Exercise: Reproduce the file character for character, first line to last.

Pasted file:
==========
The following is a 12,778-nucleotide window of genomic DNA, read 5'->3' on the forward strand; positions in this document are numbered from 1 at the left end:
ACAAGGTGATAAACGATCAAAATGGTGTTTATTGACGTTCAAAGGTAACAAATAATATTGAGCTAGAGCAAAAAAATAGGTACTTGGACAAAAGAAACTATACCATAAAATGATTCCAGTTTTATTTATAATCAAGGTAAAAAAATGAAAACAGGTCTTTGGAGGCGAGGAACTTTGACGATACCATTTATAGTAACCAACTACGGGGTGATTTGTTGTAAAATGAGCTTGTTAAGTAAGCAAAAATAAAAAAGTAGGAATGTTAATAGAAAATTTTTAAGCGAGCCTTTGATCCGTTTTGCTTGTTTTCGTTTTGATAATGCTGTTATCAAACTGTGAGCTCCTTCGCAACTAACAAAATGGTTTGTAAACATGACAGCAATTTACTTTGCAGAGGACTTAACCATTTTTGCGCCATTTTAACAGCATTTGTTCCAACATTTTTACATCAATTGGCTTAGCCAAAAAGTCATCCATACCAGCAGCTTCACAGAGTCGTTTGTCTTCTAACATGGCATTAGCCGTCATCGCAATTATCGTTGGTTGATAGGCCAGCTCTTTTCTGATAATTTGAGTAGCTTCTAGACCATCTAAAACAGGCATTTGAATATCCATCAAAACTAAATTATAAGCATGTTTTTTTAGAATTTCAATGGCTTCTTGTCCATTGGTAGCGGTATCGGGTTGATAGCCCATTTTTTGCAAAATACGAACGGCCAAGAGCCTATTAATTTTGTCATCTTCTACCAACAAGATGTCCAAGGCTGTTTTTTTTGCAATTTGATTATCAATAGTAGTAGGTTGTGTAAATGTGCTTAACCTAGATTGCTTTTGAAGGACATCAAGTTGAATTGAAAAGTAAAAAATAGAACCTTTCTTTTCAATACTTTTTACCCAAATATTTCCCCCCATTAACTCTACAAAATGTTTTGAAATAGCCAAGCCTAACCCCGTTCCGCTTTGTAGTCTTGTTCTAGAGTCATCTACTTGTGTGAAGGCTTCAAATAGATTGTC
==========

The following is a 12,778-nucleotide window of genomic DNA, read 5'->3' on the forward strand; positions in this document are numbered from 1 at the left end:
ACAAGGTGATAAACGATCAAAATGGTGTTTATTGACGTTCAAAGGTAACAAATAATATTGAGCTAGAGCAAAAAAATAGGTACTTGGACAAAAGAAACTATACCATAAAATGATTCCAGTTTTATTTATAATCAAGGTAAAAAAATGAAAACAGGTCTTTGGAGGCGAGGAACTTTGACGATACCATTTATAGTAACCAACTACGGGGTGATTTGTTGTAAAATGAGCTTGTTAAGTAAGCAAAAATAAAAAAGTAGGAATGTTAATAGAAAATTTTTAAGCGAGCCTTTGATCCGTTTTGCTTGTTTTCGTTTTGATAATGCTGTTATCAAACTGTGAGCTCCTTCGCAACTAACAAAATGGTTTGTAAACATGACAGCAATTTACTTTGCAGAGGACTTAACCATTTTTGCGCCATTTTAACAGCATTTGTTCCAACATTTTTACATCAATTGGCTTAGCCAAAAAGTCATCCATACCAGCAGCTTCACAGAGTCGTTTGTCTTCTAACATGGCATTAGCCGTCATCGCAATTATCGTTGGTTGATAGGCCAGCTCTTTTCTGATAATTTGAGTAGCTTCTAGACCATCTAAAACAGGCATTTGAATATCCATCAAAACTAAATTATAAGCATGTTTTTTTAGAATTTCAATGGCTTCTTGTCCATTGGTAGCGGTATCGGGTTGATAGCCCATTTTTTGCAAAATACGAACGGCCAAGAGCCTATTAATTTTGTCATCTTCTACCAACAAGATGTCCAAGGCTGTTTTTTTTGCAATTTGATTATCAATAGTAGTAGGTTGTGTAAATGTGCTTAACCTAGATTGCTTTTGAAGGACATCAAGTTGAATTGAAAAGTAAAAAATAGAACCTTTCTTTTCAATACTTTTTACCCAAATATTTCCCCCCATTAACTCTACAAAATGTTTTGAAATAGCCAAGCCTAACCCCGTTCCGCTTTGTAGTCTTGTTCTAGAGTCATCTACTTGTGTGAAGGCTTCAAATAGATTGTC